I am from the Netherlands, the northern neighbour and older brother of Belgium. So take some of my advice with a pinch of salt.
Bringing your own bike or find a used one?
Like others, I advice to bring your own. It might cost in the order of $400 per bike for the return trip, but you are unlikely to find a good used bike for that money. If they are for sale, it will cost you time to find and view them and time is also money. There is a sort of Flanders craigslist http://www.2dehands.be/
. Look in the left hand panel under 'Fietsen' (=bikes) and then 'Herensportfiets & City Bikes'.
Planning a Route
You will find a lot of tools and maps of specific bicycle routes, in English language, under http://www.eurovelo.com/en/cycling-in/belgium
There are much more specific tools in Dutch for planning routes in Flanders and in French for routes in Wallonie, but it is difficult for me to judge how much you can use them if you do not have command of these languages.
I recommend the yellow Michelin maps, 1:150.000. You will find them at tourist information desks, supermarkets and gas stations. They are excellent!
Some general comments:
- You will find that Belgium is a country that is deeply divided in the two language communities, dutch and french (the german-speaking part is only a tiny corner). In Flanders about half of the people you'll meet is able to communicate in English ; in Wallonie less than 20%. Probably still enough to get around. Flanders has a lot of bike paths ; Wallonie much less.
- I urge you to spend time to understand the different bicycle signage systems. I do not mean the traffic signs (e.g. in www.kuleuven.be/transportation/pdf/guideforcycling.pdf
), but the navigation signs. For most foreigners it is bewildering. If you spend one hour to learn the specifics it will make your touring a lot easier.
Basically there are 4 different signs systems in use, each adressing a specific group.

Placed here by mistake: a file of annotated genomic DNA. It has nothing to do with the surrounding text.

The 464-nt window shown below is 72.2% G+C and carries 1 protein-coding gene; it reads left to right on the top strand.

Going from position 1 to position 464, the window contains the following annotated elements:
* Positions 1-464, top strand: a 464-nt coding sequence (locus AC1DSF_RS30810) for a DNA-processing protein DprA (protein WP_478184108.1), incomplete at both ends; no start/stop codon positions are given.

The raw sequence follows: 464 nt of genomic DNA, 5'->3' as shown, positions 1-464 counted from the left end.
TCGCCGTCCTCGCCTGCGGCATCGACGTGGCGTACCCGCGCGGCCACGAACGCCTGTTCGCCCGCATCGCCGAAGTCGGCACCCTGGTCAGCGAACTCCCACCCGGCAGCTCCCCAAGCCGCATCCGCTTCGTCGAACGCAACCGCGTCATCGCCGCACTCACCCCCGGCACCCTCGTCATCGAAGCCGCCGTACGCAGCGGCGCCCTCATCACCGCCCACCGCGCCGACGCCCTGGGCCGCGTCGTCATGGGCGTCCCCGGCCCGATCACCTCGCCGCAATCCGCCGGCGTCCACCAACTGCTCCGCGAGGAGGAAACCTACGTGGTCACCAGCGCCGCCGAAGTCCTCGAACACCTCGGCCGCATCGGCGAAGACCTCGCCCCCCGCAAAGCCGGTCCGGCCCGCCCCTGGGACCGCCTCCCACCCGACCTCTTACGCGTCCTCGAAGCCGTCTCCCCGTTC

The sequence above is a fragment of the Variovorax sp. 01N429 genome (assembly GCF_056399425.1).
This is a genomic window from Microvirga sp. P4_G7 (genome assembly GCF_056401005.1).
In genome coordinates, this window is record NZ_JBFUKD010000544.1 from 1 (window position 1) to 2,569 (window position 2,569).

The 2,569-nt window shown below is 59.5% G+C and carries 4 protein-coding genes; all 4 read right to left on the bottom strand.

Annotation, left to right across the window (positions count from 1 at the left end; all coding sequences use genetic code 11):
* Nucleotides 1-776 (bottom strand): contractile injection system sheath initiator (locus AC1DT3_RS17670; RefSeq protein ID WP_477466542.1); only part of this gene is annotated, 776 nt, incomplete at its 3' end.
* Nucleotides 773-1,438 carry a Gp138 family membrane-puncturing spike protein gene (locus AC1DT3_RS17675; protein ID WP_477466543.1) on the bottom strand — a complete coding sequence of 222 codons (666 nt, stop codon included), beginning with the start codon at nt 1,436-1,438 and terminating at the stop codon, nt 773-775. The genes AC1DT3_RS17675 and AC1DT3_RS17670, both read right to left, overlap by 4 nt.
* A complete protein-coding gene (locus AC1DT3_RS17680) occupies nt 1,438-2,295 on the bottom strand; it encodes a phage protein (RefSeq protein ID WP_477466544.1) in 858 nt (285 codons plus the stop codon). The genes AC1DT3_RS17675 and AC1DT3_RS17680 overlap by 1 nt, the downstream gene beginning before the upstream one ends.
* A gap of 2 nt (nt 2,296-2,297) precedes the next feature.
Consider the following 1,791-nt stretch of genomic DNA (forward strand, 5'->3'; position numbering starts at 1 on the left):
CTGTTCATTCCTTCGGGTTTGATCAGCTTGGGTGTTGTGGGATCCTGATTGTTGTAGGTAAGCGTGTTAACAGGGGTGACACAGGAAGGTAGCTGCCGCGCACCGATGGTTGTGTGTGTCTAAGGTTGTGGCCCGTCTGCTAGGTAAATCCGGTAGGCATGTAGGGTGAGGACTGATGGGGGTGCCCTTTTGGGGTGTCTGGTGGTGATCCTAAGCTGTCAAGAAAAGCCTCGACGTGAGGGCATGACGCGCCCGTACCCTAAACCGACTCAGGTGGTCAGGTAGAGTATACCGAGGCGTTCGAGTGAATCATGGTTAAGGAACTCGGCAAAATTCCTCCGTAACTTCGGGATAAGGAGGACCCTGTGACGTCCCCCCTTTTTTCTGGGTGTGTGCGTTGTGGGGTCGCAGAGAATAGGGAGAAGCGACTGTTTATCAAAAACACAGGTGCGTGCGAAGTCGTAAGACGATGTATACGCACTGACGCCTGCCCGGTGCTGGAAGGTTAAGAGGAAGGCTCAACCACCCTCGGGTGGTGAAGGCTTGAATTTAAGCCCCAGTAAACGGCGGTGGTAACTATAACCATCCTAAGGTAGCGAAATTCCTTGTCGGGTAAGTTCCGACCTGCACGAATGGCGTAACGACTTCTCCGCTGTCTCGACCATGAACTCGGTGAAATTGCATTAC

(1) Destination driven signage, e.g. for commuters, usually the shortest bicycle route from A to B.
(2) A nodal grid for local leisure cycling (in dutch: knooppuntenroute). The advantage is that after preparing your route on a map or computer screen, you just have to write down and follow a string of numbers, instead of writing and spelling difficult names of towns and streets. This grid guides you over low-traffic, scenic roads, but is less suitable for long-distance cycling ;
(3) Long distance (LF) bike paths (Grote Routepaden) ; for bike travel ;
(4) Local thematic loops, often for a full day or multi-day of recreational cycling, e.g. 'Molenroute' (windmill route) or 'Limburgse bierroute' (Limburg beer route).
Each of these sign systems has a specific shape (round, square, hexagonal, etc.) and lay out. See pictures in http://nl.wikipedia.org/wiki/Fietsroutes_in_Vlaanderen
. Unfortunately I didn't find a comprehensive overview.
- In Flanders you will find a sort of 'hot showers' hosts, called 'Vrienden op de Fiets' (Friends on the Bike). These are often bicycle travellers themselves and more than happy to guide you through your first days in Belgium. Try ! See http://www.vriendenopdefiets.nl/nl/overzichtskaart/?from_address=&to_address=&single_address=&single_country=24
- In contrast to the US you will find every few miles a place to sit down at a cafe, usually in a garden or terrace outdoors, for a coffee and pastries, or a choice of Belgium beers. Flanders people are proud about their cycling heritage in professional road cycling and especially in cycle cross- ; it is their national sport! Enjoy the stops and the chats and adapt your daily mileage target.
- To get ideas, read some touring journals on Crazy Guy : http://www.crazyguyonabike.com/doc/locales/?locale_id=20&doctype=journal
- Three weeks should be sufficient for cycling Belgium through-and-through, including beer stops. If you have time left, try The Netherlands or Northern France. The quality of the dutch bike paths is much better than those in Belgium, but our choice of beers is much less, unfortunately.